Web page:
The background on 20A must be considered; Gamini Marapana PC tells SC
President’s Counsel Gamini Marapana appearing for the intervening petitioner Prof. G.L. Peiris submitted the background in which the amendment is sought to be made should be taken into consideration by the court in their determination.
He submitted the Supreme Court in its determination on the 17th amendment to the constitution observed it is illogical to require an amendment brought by a majority in parliament to require a referendum for its repeal.
President’s Counsel Sanjeewa Jayawardena appearing for the intervening petitioners including Ven. Omare Kassapa Thero, Nimal Siripala De Silva, and Gamini Lokuge, submitted that the 19th amendment to the constitution created an acute impasse in the system of governance in the country.
Quoting an article published by News1st he pointed out that Dr. Jayampathy Wickremerathne had conceded to this fact.
Speaking on the proposed immunity from suit of the President in the 20A he said that although under the proposed amendment the President cannot be held to account, by virtue of the decisions of the Supreme Court, an administrative act of the President would be justiciable.
Justice Aluwihare then questioned PC Jayawardena on what would happen to imminent acts that would infringe on the fundamental rights of the public.
PC Jayawardena responded by saying that the decisions of the Supreme Court can be extended to cover even these imminent acts, and added that this provision in the 20A does not restrict judicial powers.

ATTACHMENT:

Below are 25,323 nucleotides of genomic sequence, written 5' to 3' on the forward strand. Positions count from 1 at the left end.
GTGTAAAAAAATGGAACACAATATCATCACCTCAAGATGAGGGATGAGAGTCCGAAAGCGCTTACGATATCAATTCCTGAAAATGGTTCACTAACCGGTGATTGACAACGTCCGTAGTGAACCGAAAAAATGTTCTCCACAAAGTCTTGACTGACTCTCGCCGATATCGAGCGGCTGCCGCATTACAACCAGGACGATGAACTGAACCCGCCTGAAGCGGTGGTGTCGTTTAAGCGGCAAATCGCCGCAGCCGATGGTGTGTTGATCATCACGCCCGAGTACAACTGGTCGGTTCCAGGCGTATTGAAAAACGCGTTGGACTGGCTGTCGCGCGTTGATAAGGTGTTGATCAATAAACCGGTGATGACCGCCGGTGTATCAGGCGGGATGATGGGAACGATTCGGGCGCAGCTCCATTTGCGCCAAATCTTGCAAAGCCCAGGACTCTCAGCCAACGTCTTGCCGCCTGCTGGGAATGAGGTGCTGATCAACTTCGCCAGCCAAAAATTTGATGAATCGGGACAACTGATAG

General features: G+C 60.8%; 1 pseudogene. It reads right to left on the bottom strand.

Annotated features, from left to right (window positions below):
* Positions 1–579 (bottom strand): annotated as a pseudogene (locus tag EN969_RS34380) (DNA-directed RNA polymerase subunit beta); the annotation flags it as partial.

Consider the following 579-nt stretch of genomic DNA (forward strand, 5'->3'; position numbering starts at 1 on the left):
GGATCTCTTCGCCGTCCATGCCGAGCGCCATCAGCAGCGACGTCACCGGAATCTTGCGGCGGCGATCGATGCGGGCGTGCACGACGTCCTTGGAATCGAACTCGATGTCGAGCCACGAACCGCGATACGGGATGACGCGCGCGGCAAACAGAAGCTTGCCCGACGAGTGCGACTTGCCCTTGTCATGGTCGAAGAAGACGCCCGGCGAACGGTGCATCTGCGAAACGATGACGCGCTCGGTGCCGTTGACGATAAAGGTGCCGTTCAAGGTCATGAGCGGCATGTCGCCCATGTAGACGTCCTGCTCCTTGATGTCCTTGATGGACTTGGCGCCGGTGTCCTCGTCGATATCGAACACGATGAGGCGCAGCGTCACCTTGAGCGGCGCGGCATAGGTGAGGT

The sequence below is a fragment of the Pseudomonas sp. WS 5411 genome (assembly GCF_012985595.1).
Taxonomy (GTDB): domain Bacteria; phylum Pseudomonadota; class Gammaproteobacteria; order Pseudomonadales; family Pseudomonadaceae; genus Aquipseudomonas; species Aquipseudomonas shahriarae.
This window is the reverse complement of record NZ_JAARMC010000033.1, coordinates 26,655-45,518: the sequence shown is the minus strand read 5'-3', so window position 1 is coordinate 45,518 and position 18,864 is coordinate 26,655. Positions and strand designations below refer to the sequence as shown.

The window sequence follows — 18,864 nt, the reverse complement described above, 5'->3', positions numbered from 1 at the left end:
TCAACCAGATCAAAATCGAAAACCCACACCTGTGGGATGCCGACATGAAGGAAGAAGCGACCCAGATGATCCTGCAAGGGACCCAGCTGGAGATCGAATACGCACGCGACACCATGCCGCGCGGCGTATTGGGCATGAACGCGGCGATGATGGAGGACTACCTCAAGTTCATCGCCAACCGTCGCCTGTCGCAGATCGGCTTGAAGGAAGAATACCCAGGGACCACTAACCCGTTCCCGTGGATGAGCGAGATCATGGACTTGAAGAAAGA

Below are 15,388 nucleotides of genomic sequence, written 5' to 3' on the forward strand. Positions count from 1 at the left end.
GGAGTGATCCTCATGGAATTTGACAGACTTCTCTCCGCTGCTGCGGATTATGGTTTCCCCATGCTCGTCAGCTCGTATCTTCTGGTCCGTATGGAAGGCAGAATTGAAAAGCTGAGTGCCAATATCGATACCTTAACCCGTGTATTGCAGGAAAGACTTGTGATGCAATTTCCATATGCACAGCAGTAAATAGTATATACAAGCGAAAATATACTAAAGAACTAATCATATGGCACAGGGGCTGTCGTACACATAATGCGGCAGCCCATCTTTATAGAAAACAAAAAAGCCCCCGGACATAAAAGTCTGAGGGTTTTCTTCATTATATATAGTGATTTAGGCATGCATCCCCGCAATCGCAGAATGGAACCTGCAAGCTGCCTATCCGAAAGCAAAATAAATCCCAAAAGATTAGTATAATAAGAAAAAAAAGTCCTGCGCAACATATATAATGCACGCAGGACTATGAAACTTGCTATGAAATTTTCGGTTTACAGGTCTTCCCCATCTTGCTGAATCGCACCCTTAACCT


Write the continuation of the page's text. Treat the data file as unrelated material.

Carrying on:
PC Jayawardena submitted that the question before the Supreme Court is whether the clauses in the 20A can be passed by a 2/3rds majority, or if it infringes on an entrenched provision in Article 83 which would then require a referendum.
He added that the court is not required to decide on the desirability of these amendments.
Making submissions in the Urgent bills provision PC Jayawardena argued that this provision was present in the original constitution and does not in any way restrict the powers of the judiciary.
He added that this provision is needed to pass legislation in situations similar to the April 21st attack and the COVID 19 outbreak.
Speaking further on the matter PC Jayawardena said assuming this power is exercised in good faith it would at most amount to an inconvenient expedition of the determination of the court.
PC Jayawardena cited Article 26(1) on the status of a citizen in Sri Lanka and submitted that there is no relevance in additional citizenships held by a citizen of Sri Lanka, as he is entitled to equal rights as any other citizen of the country.